But Horbein and Unsoeld had other ideas. Working doggedly with the meager resources including limited oxygen the duo set up camps on the virgin west ridge route.

On the day of their summit climb, Barry Bishop, a National Geographic photographer, and Lute Jerstad were also attempting the summit by the South Col route. Bishop and Jerstad reached the summit around 4 pm but did not find any evidence of the west ridge team who were still two hours below the top.

Monday, May 20, 2013

Three Passes of Everest Trek

The top of the Rhenjo La pass - one of the three passes crossed on this trek 

For the complete photo essay  please do visit http://old.outlooktraveller.com/printarticle.aspx?285825



THE INFORMATION

GETTING THERE
There are a number of flights every morning from Kathmandu to the mountain airstrip of Lukla, the start of the trek. Tara Airways (www.yetiairways.com) is the airline of choice and runs the maximum number of flights. The fare is presently USD 280 for foreigners and NPRs 16,280 return for SAARC citizens.  In bad weather, Lukla flights get disrupted and the only option then is to take a seat on a helicopter (www.simrikair.com.np) back to Kathmandu (USD 450-500 one way).

PREPARATIONS
The best season for the trek is April to Mid May and again from Mid October to early December. Though the passes are crossed later in the season as well, there is always the possibility of heavy snowfall closing down the route. If there is heavy snow during the trek, the passes are best avoided and the route can be done by following the valleys instead. We trekked in late April and were rewarded with a riot of mountain flowers including the rhododendron in the valleys capped by the soaring peaks. Bottled mineral water is available but very expensive, so please carry iodine/chlorine water purification tablets. You need to carry enough water with you at least one litre at a time and this can be refilled at the lodges. Trekking poles are a must as there are three passes to cross with slippery trails and scree.  The tea houses (lodges) will provide beds and quilts but a warm three season plus sleeping bag is essential. The trek crosses 5400 metres so do not underestimate the effects of the altitude or the walk. This is a difficult trek and you need to be fit and properly acclimatized to succeed.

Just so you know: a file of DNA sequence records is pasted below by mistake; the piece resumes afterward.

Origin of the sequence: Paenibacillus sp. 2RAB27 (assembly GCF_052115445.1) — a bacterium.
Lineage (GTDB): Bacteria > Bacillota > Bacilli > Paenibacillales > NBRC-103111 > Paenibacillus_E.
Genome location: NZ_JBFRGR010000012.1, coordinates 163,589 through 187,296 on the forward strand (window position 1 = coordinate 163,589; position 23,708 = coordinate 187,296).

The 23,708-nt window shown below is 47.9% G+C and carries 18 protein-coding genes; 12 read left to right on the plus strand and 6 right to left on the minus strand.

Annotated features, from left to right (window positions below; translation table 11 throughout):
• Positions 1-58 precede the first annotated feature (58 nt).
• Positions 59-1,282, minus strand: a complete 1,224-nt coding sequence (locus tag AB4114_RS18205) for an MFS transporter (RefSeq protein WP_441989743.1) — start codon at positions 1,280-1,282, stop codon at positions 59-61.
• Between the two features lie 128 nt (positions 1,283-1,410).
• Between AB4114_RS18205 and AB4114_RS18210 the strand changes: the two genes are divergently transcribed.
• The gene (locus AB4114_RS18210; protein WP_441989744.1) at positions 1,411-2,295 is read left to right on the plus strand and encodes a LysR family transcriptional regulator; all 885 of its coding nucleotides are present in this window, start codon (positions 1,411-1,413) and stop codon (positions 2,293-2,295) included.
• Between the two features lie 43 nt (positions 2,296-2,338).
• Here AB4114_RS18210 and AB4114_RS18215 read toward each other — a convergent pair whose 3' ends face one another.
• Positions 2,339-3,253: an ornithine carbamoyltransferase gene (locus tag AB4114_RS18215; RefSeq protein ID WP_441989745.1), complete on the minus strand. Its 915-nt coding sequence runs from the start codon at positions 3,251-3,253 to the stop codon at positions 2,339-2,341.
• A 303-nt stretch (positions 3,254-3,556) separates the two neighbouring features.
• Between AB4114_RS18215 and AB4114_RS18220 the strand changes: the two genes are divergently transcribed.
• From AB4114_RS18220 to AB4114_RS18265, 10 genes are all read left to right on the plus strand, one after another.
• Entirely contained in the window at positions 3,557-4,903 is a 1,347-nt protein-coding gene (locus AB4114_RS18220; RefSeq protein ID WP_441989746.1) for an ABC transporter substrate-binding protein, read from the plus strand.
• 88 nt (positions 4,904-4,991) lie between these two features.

Tuesday, May 14, 2013

Mark Horrell: When Trekking becomes Mountaineering

Footsteps on the Mountain blog



M ark Horrell, climber, writer and photographer has written an excellent post on his blog about trekking and mountaineering and the fine line between the two. Do visit Mark's blog for more articles and photos on the mountains.
http://www.markhorrell.com/blog/2011/when-does-trekking-become-mountaineering/

Photo by Sujoy Das

Monday, May 6, 2013

MIntokling Guest House: Gangtok

One of the better guest houses in Gangtok and located in a quiet part of the town below the gates of the Palace, Mintokling is run by the brother and sister duo of Pema and Tenzing. The guest house which was started in 1986 has twelve rooms overlooking a lovely garden rich in hydrangeas, rhododendrons and other exotic flowers. The personalised service given by the family ensures a high standard of hospitality and comfort.  Rooms are clean with plenty of hot water and fine views over the valley. To contact the guest house please do visit www.mintokling.com

The Mintokling Guest House with a view over the valley 



Rhododendron in bloom